Author: Martin

Back to the essence (of PRINCE2 and Agile/Scrum)

I sometimes notice that people get confused implementing PRINCE2 and/or Scrum. Especially PRINCE2 is notorious for the amount of processes and artifacts. Scrum is much more free format, but also with Scrum people seem to lose track over what’s really important. So here’s my view on the essentials of both PRINCE2 and Scrum. PRINCE2 – product based planning PRINCE2 as a method is reverse engineered from successful projects. It’s a bid sad that the end result (a PRINCE2 manual) gives the impression of a mostly theoretical approach, but nevertheless there are valuable concepts in there, based on practical success rather than theory. In my opinion the essence of an effective project management approach is product based planning. There’s a big difference between focus on delivering a product (which is a project result) and focus on performing work (which isn’t the goal of a project). So, please use a product breakdown structure instead of a work breakdown structure. Determine which products are made by the project and which ones are necessary for the end result, but are made by other parties. Determine for each product quality criteria and a quality process. Determine the interdependencies between those products and the roadmap from the first till the last product. Only then start looking at activities. Finally, start delivering products! Agile/Scrum – delivering production-ready products each sprint In theory each sprint a number of production level quality user stories (let’s call them products)...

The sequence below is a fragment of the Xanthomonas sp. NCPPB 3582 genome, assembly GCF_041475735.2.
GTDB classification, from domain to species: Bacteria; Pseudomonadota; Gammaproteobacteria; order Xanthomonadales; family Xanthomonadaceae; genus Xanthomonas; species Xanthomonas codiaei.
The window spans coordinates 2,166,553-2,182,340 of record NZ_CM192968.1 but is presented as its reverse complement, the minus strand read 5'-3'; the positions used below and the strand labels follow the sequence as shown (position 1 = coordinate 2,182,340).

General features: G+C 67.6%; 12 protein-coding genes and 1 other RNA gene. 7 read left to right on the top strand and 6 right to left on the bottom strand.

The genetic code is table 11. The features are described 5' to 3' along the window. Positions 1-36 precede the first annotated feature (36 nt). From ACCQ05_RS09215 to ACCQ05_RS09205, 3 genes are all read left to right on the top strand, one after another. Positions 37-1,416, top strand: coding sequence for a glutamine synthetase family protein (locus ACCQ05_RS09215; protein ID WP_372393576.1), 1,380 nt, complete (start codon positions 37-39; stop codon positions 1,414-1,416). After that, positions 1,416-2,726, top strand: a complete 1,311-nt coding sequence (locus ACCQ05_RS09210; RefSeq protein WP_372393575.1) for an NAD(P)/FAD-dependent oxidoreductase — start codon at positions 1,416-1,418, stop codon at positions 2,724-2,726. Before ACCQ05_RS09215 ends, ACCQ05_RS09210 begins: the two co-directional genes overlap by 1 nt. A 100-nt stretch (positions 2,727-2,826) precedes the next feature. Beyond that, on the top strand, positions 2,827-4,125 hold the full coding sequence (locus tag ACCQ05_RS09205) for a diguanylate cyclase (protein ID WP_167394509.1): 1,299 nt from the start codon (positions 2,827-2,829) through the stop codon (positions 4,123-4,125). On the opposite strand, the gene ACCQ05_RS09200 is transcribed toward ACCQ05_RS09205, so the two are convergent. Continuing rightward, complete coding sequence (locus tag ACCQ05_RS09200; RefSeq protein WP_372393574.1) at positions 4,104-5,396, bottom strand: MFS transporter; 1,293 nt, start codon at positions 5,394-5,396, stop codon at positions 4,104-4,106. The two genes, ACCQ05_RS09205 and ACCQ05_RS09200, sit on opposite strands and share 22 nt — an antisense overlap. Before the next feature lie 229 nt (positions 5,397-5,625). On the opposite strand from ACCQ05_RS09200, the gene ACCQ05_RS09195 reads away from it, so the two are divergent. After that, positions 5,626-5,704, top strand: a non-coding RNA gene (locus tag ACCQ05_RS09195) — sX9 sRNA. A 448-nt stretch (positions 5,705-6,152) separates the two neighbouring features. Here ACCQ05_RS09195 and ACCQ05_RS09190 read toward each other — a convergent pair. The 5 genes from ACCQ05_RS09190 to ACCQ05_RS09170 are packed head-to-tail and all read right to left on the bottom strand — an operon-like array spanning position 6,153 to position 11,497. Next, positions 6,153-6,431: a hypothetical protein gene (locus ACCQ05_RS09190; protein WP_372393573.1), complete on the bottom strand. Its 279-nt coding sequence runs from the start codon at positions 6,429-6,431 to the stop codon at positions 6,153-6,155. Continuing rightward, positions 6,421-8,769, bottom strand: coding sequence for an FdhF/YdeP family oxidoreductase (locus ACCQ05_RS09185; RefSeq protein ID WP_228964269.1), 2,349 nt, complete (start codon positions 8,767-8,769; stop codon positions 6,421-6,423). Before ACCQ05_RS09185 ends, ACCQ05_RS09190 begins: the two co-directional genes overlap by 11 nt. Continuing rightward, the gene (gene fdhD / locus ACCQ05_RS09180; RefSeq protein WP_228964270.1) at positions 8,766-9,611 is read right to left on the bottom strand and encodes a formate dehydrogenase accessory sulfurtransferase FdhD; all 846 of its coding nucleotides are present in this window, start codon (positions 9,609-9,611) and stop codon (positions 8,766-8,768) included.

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New cool video on leadership: Greatness

Today I found a new cool video on the leadership subject. Inno-Versity created an Inno-Mation based on the book by former US submarine captain David Marquet in which he explains how he turned his submarine from the worst to the best performing vessel in the US Navy. His experiences closely resemble the leadership style needed for high performing agile teams. Of course it also resembles lean leadership...

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Calculating planning uncertainty for agile projects (Excel 2010 template included)

I’m a great believer in visual management. I love brown papers with sticky notes and lots of charts. That’s also why I love spreadsheets. Not because I think you can manage projects by crunching data, but spreadsheets give me the opportunity to visualize the project’s status and progress by creating charts. One of the most challenging parts of agile project management is managing trust and uncertainty. Of course the best way to create trust is to deliver software and demo it each sprint. Keeping status and progress transparent also is a “trust requirement”. Still, sometimes going agile is a big leap of...

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